"After these things Joseph of Arimathea, who was a disciple of Jesus, but secretly for fear of the Jews, asked Pilate that he might take away the body of Jesus, and Pilate gave him permission. So he came and took away His body. Nicodemus also, who earlier had come to Jesus by night, came bringing a mixture of myrrh and aloes, about seventy-five pounds in weight. So they took the body of Jesus and bound it in linen cloths with the spices, as is the burial custom of the Jews."
- John 19:57-59
This Joseph of Arimathea was a rich man (Matthew 27:57), and a member of the Jewish Sanhedrin, but one who had not agreed with their decision to eliminate Jesus (Luke 23:50-51). His role in transferring Jesus's corpse to the tomb is mentioned in all four Gospels (see also Mark 15:43). Both Luke
Here we see what is described in Hebrews 12:2, "... looking to Jesus, the founder and perfecter of our faith, who for the joy that was set before Him endured the cross, despising the shame, and is seated at the right hand of the throne of God." After the shame and ignominy of a trial, beatings, lashes, and then the ultimate shame of the crucifixion itself, the trough is past, and the first hints of glory show themselves. As prophesied by the gift of myrrh at His birth (Matthew 2:11), this was the death He was destined to die, and the Father here gives the first tokens of the glory with which He would reward the Son, described for example in Hebrews, chapter 1. The first signs are these two wealthy men, ministering to the humiliated corpse of their Lord, Who had had not even a place to lay His head in life (Matthew 8:20). That glory would advance to His resurrection, His ascension, His seating at the right hand of the Father, and will be ultimately seen in His return in glory to receive the kingdoms of the earth for Himself (Revelation 11:15). That same Jesus that was mocked as a king at His death, would be acknowledged as king in His glory. As Zechariah 13:7-9 prophesied, the Shepherd Who was struck will be acknowledged as "the Lord is my God."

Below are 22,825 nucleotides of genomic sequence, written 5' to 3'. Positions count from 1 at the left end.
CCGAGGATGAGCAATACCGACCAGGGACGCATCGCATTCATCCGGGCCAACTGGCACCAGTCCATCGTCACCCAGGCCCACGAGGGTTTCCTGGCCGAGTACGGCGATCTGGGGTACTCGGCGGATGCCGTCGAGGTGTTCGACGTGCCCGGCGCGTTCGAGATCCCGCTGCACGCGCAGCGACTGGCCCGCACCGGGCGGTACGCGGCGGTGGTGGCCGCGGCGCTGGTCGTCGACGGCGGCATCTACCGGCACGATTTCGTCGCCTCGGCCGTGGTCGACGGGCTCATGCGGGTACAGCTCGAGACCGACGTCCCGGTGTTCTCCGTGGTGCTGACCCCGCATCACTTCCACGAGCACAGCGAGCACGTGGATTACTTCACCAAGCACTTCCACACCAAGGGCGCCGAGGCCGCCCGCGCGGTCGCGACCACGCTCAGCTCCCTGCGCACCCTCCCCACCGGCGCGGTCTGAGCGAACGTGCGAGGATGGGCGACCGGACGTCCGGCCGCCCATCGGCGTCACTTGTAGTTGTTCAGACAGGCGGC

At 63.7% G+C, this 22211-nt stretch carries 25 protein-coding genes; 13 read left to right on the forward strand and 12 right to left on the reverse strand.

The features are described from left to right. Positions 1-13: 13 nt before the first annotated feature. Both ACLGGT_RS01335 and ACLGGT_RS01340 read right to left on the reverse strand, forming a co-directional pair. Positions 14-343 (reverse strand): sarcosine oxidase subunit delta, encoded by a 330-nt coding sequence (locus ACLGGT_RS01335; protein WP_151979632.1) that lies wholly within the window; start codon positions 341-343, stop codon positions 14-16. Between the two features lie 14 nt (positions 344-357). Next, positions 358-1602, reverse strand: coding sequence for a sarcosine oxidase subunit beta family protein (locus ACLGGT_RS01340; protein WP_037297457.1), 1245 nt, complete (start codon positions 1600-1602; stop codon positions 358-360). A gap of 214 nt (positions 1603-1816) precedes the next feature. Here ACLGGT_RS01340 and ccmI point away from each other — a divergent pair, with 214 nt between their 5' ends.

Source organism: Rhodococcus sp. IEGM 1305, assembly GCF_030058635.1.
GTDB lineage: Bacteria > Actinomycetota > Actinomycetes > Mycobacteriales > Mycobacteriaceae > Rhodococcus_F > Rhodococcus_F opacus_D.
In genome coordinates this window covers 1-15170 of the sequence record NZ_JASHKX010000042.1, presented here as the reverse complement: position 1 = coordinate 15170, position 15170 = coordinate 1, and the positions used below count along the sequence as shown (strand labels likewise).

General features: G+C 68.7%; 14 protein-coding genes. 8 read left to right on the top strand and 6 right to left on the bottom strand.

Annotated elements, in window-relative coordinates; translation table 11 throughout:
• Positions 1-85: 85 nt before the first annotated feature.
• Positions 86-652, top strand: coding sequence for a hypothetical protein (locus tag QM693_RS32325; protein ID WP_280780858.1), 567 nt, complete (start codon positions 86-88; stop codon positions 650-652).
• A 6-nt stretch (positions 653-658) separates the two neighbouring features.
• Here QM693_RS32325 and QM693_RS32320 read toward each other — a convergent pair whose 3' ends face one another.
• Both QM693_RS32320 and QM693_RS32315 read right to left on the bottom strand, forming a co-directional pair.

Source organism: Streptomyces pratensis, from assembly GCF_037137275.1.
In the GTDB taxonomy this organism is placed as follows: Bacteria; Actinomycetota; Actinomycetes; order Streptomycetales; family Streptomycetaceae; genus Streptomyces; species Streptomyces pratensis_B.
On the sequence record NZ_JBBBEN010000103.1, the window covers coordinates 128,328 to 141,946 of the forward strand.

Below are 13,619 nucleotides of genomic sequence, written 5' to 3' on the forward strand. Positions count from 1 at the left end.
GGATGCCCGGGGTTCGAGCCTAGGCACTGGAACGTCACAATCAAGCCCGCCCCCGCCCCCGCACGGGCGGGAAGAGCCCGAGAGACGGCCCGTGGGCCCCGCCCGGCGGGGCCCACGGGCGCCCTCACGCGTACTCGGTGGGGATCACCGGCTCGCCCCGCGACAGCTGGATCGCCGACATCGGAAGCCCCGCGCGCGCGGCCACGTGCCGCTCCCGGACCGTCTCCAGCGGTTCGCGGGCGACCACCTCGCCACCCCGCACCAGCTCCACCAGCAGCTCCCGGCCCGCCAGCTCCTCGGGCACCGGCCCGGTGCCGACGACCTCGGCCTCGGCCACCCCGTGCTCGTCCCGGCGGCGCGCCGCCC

Aquinas Reconsidered (Richard A. Muller)
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